Video: Battling for her brain

By contributor
updated 7/26/2007 9:44:28 AM ET 2007-07-26T13:44:28

Alzheimer’s disease is inexorably robbing Phyllis Blais of her memory and mind. But the 79-year-old grandmother has decided to fight back.

Each week, she tests wits with a group of people like her who’ve received a diagnosis of early-stage Alzheimer’s. They come to the Long Island Alzheimer’s Foundation to work puzzles, play word games and compare memories of current events. The hope is that this mental activity will help short-circuit the disease and keep brain wiring intact as long as possible.

Blais and her classmates, whose ages range from the mid-50s to the 90s, listen to clues and questions and then vie to be the first with the right answer. And those answers come in rapid fire. Surrounded by others with fading memories, no one feels self-conscious.

So far, there's no proof that mental exercises can stave off Alzheimer’s, but growing evidence suggests that it might be possible to slow down the disease’s impact.

Blais thinks the classes are making a difference, and that makes her all the more determined. “I’m not completely gone,” she says. “I’m gonna fight it and make sure I don’t get that bad.”

Around the country, other early-stage patients are grasping at this possibility. They flock to Alzheimer’s centers that offer support groups and opportunities to tune up aging brains. This may be another path paved by boomers. The oldest of that generation are beginning to show signs of the disease and they want to take more control of their destinies.

“There is a changing landscape when it comes to Alzheimer’s,” says Dr. Peter Reed, senior director of programs at the national office of the Alzheimer’s Association. “The baby boomers are more vocal and more interested in playing a greater role in their experience. Those in the early stages have a lot more remaining ability and capacity to be involved in their own decision making.”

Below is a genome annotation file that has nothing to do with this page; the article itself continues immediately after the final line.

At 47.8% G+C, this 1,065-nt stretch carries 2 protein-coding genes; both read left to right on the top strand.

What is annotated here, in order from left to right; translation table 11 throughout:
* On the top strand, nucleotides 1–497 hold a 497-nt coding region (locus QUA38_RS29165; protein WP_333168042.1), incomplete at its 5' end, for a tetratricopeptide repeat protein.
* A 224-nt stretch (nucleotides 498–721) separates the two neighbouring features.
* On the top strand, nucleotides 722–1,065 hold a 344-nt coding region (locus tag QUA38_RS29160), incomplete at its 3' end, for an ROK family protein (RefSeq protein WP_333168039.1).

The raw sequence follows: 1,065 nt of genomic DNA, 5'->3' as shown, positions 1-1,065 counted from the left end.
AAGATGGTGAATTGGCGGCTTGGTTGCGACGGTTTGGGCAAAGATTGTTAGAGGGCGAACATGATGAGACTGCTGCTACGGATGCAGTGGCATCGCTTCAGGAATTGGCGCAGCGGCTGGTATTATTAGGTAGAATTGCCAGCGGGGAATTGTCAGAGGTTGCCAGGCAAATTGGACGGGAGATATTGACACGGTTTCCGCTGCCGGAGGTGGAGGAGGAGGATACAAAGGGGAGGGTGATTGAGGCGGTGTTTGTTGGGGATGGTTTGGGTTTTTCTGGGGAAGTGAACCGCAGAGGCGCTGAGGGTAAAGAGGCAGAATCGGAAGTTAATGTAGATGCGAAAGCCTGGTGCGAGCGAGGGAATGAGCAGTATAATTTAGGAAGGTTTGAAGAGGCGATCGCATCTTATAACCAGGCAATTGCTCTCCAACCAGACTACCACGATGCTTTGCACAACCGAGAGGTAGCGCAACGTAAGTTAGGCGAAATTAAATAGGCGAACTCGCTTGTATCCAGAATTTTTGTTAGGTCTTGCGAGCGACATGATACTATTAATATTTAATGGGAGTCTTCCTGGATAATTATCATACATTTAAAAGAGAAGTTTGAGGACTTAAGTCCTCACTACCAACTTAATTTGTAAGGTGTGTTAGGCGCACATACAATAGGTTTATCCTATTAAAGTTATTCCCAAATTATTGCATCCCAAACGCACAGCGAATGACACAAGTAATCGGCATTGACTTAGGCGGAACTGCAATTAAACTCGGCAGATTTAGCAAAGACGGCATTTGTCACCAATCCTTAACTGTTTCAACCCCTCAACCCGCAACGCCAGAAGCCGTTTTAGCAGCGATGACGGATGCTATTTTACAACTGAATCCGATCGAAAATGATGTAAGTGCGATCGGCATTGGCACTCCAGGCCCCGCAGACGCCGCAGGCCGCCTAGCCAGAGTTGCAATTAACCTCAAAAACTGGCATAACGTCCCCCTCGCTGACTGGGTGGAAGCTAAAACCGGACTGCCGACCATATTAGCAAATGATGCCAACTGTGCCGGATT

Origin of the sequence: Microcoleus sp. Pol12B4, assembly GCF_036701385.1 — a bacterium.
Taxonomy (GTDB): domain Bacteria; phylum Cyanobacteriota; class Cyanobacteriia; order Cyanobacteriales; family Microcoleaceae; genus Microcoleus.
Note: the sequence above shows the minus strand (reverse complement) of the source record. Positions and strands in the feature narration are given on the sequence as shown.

Patients with early-stage Alzheimer’s account for about half of the estimated 5.1 million Americans afflicted with the disease. Increasingly, Reed says, Alzheimer’s is being diagnosed early — when symptoms are subtle and patients still have the promise of several years of relatively normal life.

“People in the early stages,” he says, “are not so much dying from the disease as they are very much living with it.”

Bracing for a decline
Seated in a semicircle, Blais and 10 others listen intently as Alana Rosenstein asks them to supply the word that will finish the two phrases: “Buster ____ and ____ v. the Board of Education.”

An elderly man says, “Brown.” And the answer becomes a springboard for a history discussion. “What was Brown v. the Board of Education about?” asks Rosenstein, director of Early Stage Programs at the Long Island Alzheimer’s Foundation.

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Moving on to the next word game, Rosenstein gives a clue to prompt for a word that can be made from the letters in “conglomerate”: “When people get married, there’s a bride and a … ”
“Groom!” several voices call out.  Blais playfully elbows the man next to her. “Hopefully,” she says with a sly smile.

A few seats away, Gertrude Rothenberg carefully scrawls each answer down so she’ll be able to test her daughter with today’s brain teasers.

At a very early stage of Alzheimer’s, Rothenberg, 84, shows a face of the disease at odds with the public perception. The only change in her life since her diagnosis a year ago is a bit more attention from her adult children. Rothenberg still lives on her own. She drives. She does her own shopping, pays her own bills and volunteers at a hospital near her Mineola, N.Y., home.

Dr. Ronald Petersen isn’t surprised at how normal Rothenberg’s life is post-diagnosis.  People in the early stages of Alzheimer’s can function at a very high level, says Petersen, director of the Mayo Clinic Alzheimer’s Disease Research Center. “They may still be driving and handling their own daily activities,” he says.  “But there needs to be frequent contact by someone who knows them well — family members and the like.”

The extra scrutiny is needed so that any decline will be spotted quickly, he adds.